[dropcap]F[/dropcap]ebruary has become my best inshore month for sea trout and redfish since the grass beds of the central Indian River Lagoon have diminished in recent years. Both trout and reds make their way into the shallow backwater bays in search of warmth and food in the latter part of the winter and early spring. Sight-fishing can be excellent in these areas where winds are blocked and waters stay clean. Pompano, bluefish, ladyfish and jacks are also targets for inshore anglers in February.
First, let us talk redfish. If the water is gin clear you can sight fish along the mangrove shorelines and pitch live shrimp, D.O.A. shrimp or flies to reds hanging around the pockets and points formed by the mangrove roots. The majority of the reds lately have been undersize fish. This leads me to believe that the larger reds (4- to 8-pounds) rely more heavily on the grass beds than the juveniles, and unless the grass bed habitat is available during the warmer months, the slot size reds will not just magically appear along the mangroves in the winter so we can sight fish for them. Some larger fish are still around, along with the smaller ones, and some of the bigger trout. It is worthwhile to work shorelines with live shrimp and artificials.
As for trout fishing, we have to divide trout into two categories, over 18-inches and under 18-inches. There are some overlaps on occasion, though overwhelmingly in February the two are found in different locales. Smaller trout are generally found in deeper open water areas usually relating specifically to a drop-off. Spoil island banks, sandbars, edges of flats, natural and man-made channels, these are good places to work a jig, D.O.A. shrimp, small diving plug or live shrimp to stay busy with small to keeper size trout. Bigger trout will be on the flats sunning themselves and ambushing the larger baits they prefer, on all but the coldest days. Anglers sight-fishing for reds are often amazed by how many 5-plus-pound trout they see sitting in inches of crystal clear water. Unfortunately, there is very little you can do to catch these gators when you find them. One out of a hundred may take a live shrimp or properly placed artificial if you see them before they see you. I take note of areas where I see numbers of these big trout and come back another day when I have some wind or cloud cover and wade fish the area or anchor the boat upwind and hope with some help from wind and current I can float a live shrimp through the area without spooking the trout. Be quiet, stay low and cast long.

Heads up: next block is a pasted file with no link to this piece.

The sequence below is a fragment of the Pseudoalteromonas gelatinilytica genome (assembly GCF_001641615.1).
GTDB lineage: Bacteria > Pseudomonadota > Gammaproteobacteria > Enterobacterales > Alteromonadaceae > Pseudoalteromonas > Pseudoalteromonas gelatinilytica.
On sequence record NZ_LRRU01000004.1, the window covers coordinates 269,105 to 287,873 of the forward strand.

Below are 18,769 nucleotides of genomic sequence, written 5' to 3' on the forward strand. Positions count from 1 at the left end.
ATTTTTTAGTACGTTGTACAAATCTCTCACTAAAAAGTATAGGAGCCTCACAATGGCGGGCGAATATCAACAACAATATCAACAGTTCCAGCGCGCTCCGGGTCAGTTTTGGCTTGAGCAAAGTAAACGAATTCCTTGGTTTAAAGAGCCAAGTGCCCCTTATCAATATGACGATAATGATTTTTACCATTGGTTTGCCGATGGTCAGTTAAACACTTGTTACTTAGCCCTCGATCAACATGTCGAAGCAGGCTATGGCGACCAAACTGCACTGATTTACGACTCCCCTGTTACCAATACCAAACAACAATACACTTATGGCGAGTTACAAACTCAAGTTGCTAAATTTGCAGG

Investing in a pair of waders can pay great dividends this time of year. Wade fishing spoil islands, flats edges and sunny shorelines with live shrimp, flies and artificials can lead to some of the best catches of the year. Use the wind and current to make long casts and natural drifts to get into gator trout and reds.
Pompano will still be a target of both surf and lagoon anglers in February. Sand fleas and cut clams are the preferred baits of surf fishermen who line up north and south of Sebastian Inlet. Yellow and pink Doc’s Goofy Jigs have accounted for most of my pompano in the last few years. Hopping the jigs along the bottom behind the inlet and around spoil islands is the best way to target the tasty hard fighting pomps. Look for “skipping” pompano in your wake as you run from spot to spot. If you see or hear them stop and fish the jigs, it could make your day.
The rest of the fishing available in the central Indian river Lagoon area includes some big reds, black drum and a few snook at night at the inlet. Use jigs, plugs and live baits. Warm days may activate some of the holdover snook and tarpon in the Sebastian River and bluefish and mackerel will be waiting along the beaches on the calm days.
Take a kid fishing this February.
~Capt. Gus Brugger, Pattern Setter Charters